Document Type

Thesis

Date of Degree Completion

Fall 2017

Degree Name

Master of Science (MS)

Department

Biology

Committee Chair

Dr. Paul James

Second Committee Member

Dr. Clay Arango

Third Committee Member

Dr. Daniel Beck

Abstract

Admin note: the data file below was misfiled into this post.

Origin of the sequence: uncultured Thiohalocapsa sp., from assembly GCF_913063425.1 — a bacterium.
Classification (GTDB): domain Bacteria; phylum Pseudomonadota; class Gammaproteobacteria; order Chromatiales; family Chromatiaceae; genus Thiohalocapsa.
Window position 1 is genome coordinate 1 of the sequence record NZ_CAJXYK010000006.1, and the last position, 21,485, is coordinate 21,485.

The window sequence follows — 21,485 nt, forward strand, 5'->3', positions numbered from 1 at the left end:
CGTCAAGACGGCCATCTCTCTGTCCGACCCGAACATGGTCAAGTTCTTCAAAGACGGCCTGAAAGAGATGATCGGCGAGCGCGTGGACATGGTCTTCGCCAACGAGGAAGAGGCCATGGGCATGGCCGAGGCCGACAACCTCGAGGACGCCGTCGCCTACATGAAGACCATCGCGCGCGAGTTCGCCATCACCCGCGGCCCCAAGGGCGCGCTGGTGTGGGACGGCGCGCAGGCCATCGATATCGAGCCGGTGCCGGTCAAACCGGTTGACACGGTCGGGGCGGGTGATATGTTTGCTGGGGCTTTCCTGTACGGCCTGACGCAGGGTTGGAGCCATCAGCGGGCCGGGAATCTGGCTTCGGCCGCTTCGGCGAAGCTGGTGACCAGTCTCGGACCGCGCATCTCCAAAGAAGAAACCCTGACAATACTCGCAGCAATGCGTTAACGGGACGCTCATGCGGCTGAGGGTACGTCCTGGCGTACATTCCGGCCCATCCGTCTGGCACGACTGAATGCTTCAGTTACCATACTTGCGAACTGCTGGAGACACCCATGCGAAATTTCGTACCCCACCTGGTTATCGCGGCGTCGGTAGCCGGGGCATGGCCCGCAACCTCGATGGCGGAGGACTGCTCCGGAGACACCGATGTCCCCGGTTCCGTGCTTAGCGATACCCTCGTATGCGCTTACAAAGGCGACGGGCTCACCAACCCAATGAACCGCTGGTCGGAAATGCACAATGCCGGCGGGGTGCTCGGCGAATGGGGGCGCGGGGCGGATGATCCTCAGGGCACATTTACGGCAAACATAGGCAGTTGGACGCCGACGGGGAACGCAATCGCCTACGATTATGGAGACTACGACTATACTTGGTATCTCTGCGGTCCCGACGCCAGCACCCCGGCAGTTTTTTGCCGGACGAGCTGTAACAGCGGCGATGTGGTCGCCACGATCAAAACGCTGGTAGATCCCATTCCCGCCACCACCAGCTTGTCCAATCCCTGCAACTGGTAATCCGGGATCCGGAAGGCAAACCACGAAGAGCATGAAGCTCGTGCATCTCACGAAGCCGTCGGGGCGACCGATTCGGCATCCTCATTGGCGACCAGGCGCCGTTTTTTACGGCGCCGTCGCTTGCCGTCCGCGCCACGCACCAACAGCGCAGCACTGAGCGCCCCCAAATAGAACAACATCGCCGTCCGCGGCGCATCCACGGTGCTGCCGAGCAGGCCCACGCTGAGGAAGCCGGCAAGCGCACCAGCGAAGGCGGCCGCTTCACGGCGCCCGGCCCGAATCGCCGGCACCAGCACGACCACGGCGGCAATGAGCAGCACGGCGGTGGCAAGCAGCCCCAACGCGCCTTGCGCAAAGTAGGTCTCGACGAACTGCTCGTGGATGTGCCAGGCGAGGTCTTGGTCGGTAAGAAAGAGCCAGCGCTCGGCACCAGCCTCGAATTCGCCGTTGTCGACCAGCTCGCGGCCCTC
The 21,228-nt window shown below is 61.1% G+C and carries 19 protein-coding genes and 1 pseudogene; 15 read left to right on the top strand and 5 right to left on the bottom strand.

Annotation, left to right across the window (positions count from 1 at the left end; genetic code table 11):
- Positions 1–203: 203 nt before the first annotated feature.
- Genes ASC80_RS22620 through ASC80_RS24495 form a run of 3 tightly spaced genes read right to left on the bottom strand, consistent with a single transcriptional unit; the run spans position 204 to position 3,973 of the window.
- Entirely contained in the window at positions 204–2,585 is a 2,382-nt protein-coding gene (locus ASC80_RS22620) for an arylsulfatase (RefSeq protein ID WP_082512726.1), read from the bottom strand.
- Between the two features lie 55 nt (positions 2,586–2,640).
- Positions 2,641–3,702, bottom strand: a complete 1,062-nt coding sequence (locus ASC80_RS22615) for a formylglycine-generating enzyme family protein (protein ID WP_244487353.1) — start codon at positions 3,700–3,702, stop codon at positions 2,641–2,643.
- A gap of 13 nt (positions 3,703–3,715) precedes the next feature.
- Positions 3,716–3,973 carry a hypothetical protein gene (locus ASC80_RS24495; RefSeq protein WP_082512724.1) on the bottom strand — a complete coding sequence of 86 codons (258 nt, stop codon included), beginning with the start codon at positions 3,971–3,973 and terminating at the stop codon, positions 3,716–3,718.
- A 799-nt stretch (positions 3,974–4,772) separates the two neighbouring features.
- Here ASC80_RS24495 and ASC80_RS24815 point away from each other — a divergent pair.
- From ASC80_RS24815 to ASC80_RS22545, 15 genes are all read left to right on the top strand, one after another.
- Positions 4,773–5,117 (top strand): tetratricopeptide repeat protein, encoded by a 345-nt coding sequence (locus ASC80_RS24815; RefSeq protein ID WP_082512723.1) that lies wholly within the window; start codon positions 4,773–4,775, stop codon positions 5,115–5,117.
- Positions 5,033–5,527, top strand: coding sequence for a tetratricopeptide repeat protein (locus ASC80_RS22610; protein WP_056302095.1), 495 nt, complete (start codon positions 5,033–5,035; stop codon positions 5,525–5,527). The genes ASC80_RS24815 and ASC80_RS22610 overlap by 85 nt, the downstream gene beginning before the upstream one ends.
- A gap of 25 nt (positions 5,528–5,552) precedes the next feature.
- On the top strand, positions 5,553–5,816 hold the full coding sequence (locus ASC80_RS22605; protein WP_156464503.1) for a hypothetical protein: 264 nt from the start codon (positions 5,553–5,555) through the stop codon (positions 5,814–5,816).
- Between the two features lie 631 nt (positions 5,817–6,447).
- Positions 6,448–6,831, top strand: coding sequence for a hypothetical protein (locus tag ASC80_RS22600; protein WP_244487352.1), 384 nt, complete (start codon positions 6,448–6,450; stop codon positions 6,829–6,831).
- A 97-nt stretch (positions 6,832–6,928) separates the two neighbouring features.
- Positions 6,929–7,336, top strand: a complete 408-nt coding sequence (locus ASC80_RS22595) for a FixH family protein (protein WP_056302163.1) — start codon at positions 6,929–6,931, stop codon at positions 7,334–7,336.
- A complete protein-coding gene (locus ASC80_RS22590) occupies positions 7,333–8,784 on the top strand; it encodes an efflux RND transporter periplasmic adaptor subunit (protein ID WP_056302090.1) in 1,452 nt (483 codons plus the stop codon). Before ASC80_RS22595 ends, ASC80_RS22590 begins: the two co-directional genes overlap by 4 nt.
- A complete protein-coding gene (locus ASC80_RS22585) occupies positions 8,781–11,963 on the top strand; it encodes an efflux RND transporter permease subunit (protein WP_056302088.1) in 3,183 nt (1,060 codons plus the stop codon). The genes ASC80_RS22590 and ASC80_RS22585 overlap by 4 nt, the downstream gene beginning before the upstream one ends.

Studies on the movement of salmonids in the Pacific Northwest have been vital to their management and recovery. Salmonids can move great distances in search of food, habitat and potential mates, requiring them to travel through a range of different habitat types. Altered and degraded streams may restrict native salmonid use and access to habitat within or beyond urban areas. Locally, restoring native salmonids to streams in urbanized areas is of interest to recovery efforts. However, there is a lack of information in the literature on how salmonids use and navigate urbanized streams. This study used Passive Integrated Transponders (PIT-tags) to monitor the movement and habitat use of two salmonid species (Salvelinus fontinalis and Oncorhynchus mykiss) in an urban section of Wilson Creek, located in Ellensburg, Washington. Salmonids ranged in length from 72-256 mm and were observed over an eight month period. A 710 m study site included five fragmented sections of open stream, separated by five buried stream sections of varying lengths. Salmonid activity varied seasonally, and individual movement ranged from 0 - 700 m over the course of the study. The results of this study demonstrated that most low gradient buried steam sections were navigable by salmonids. However, large buried sections of stream impede the movement of salmonids. Additionally, habitat quality was assessed within the five open stream sections, which ranged from highly degraded, channelized areas to a restored meandering section. Data on salmonid densities and the diversity of the fish community demonstrate that small scale restoration projects can benefit the aquatic community.

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